Even among the Pie Crust Faction, there is controversy: top and bottom crust or top crust only. There are even a few who add a third middle crust, which is fine for a really large, deep cobbler--if you want to take the trouble to roll out a third crust and prebake it before assembly (otherwise, it can be kind of a soggy mess!).
I won't be making a "really large, deep cobbler" this week. Not with the current price of organic blackberries! Besides, unless I had a big party coming up, I would be forced to eat most of it myself; and I need to save some of my calorie allowance for when the peaches come in.
My Southern grandmother made fabulous pies and cobblers. She most frequently made apple or coconut custard pie and peach (my favorite) or blackberry (my cousin Charlotte's favorite) cobbler. And she made her cobblers with pie crust, top and bottom, which explains why I make mine that way. Don't get me wrong, if you serve me one of those other types of cobblers, I'm going to lap it up; but I have to make mine Grandma's way!
(Makes 8 servings)
2 1/2 packed cups (12.5 ounces) unbleached all-purpose flour
1 teaspoon salt
1/4 teaspoon baking powder
2 sticks (1/2 pound) cold unsalted butter, cut into 1/2-inch cubes
2 tablespoons fresh lemon juice or cider vinegar
Ice water to make 3/4 cup liquid
4 cups fresh blackberries or 2 10-ounce bags frozen blackberries
2/3 cup sugar
2 tablespoons unbleached all-purpose flour
1/8 teaspoon salt
1 tablespoon fresh lemon juice
Preheat oven to 400 degrees. In large bowl, whisk together flour, salt and baking powder. (Not at all sure that baking powder makes a bit of difference. Just heard about it years ago, started doing it and, well, here I am, still doing it.) Add half the butter and with pastry blender cut butter into flour until mixture has the consistency of coarse meal. Cut in remaining butter until the butter is the size of small peas.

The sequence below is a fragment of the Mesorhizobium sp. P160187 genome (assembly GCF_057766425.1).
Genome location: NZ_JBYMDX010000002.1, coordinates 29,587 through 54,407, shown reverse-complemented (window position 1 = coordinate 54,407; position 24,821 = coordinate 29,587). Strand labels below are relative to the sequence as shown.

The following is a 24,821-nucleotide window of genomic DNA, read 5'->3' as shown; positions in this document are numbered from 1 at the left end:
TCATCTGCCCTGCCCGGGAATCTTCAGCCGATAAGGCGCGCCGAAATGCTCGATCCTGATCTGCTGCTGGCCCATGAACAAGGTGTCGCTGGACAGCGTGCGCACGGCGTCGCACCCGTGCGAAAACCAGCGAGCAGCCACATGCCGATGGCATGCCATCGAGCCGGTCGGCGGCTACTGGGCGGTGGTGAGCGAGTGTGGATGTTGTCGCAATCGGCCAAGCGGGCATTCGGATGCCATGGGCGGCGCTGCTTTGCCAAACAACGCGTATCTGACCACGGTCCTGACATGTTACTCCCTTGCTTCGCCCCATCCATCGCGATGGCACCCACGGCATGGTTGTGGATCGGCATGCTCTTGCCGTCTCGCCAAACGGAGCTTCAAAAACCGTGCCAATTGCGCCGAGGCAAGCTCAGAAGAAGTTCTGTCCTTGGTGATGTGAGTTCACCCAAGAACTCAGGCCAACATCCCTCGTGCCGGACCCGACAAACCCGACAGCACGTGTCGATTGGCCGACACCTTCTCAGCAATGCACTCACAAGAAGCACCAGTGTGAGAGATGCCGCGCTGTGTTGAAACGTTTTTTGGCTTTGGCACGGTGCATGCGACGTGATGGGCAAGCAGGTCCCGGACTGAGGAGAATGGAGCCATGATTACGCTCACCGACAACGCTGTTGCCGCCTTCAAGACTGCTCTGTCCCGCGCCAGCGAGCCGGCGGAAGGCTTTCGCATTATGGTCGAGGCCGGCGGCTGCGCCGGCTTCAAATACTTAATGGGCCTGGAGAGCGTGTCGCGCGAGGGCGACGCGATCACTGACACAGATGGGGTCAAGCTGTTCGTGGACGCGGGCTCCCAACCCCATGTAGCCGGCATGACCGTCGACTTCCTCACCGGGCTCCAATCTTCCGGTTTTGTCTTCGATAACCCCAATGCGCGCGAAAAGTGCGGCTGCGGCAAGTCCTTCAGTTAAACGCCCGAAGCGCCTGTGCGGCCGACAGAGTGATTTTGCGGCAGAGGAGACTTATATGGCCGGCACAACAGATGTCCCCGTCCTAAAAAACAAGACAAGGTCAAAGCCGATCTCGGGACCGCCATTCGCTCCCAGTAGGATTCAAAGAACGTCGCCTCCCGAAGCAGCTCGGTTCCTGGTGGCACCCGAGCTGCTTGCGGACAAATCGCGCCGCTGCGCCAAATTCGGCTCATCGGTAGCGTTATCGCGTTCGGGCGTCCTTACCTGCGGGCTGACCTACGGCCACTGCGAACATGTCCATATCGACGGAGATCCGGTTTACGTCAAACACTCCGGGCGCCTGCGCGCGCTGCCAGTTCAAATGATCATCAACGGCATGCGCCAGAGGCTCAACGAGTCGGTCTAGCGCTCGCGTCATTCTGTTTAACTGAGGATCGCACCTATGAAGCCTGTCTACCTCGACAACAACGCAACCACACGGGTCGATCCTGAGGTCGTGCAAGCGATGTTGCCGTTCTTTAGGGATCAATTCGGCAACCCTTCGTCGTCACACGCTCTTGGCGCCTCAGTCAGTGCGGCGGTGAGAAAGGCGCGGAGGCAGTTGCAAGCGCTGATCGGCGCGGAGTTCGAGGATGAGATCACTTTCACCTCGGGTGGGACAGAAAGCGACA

In one-cup glass measure, combine lemon juice or cider vinegar and enough ice water to make 3/4 cup. Sprinkle 1/2 cup of it over flour mixture; stir with large fork. Pinch dough with fingers; if dough is dry and does not hold together, stir in a little more ice water a tablespoon at a time until dough holds together.
Put half the dough in a CorningWare French White 1-1/2-Quart Oval Dish or 11-by-7-inch 2-quart Pyrex baking dish. Press it out right in the pan. There, now isn't that easier than rolling it out with a rolling pin? It should be between 1/8- and 1/4-inch thick. If it is thicker than that, just press it partway up the sides of the pan to thin it out. Bake at 400 degrees for 15 minutes.
Put remaining dough on a lightly floured piece of parchment paper and press it out into a rectangle about 1/4-inch thick. Doesn't have to be smooth, doesn't have to be pretty. Refrigerate until ready to use.
Put berries in medium bowl. In small bowl, whisk together sugar, flour and salt. As soon as you remove prebaked crust from oven, add sugar mixture to berries and stir gently to combine. Pour over prebaked pastry. Sprinkle lemon juice over berries. Remove top pastry from refrigerator, and cut into pieces and place them over berries in no particular way (doesn't matter if the pieces overlap or there are bare spots). You may not need all the pastry.
Bake at 400 degrees for 45-55 minutes until pastry is nicely browned.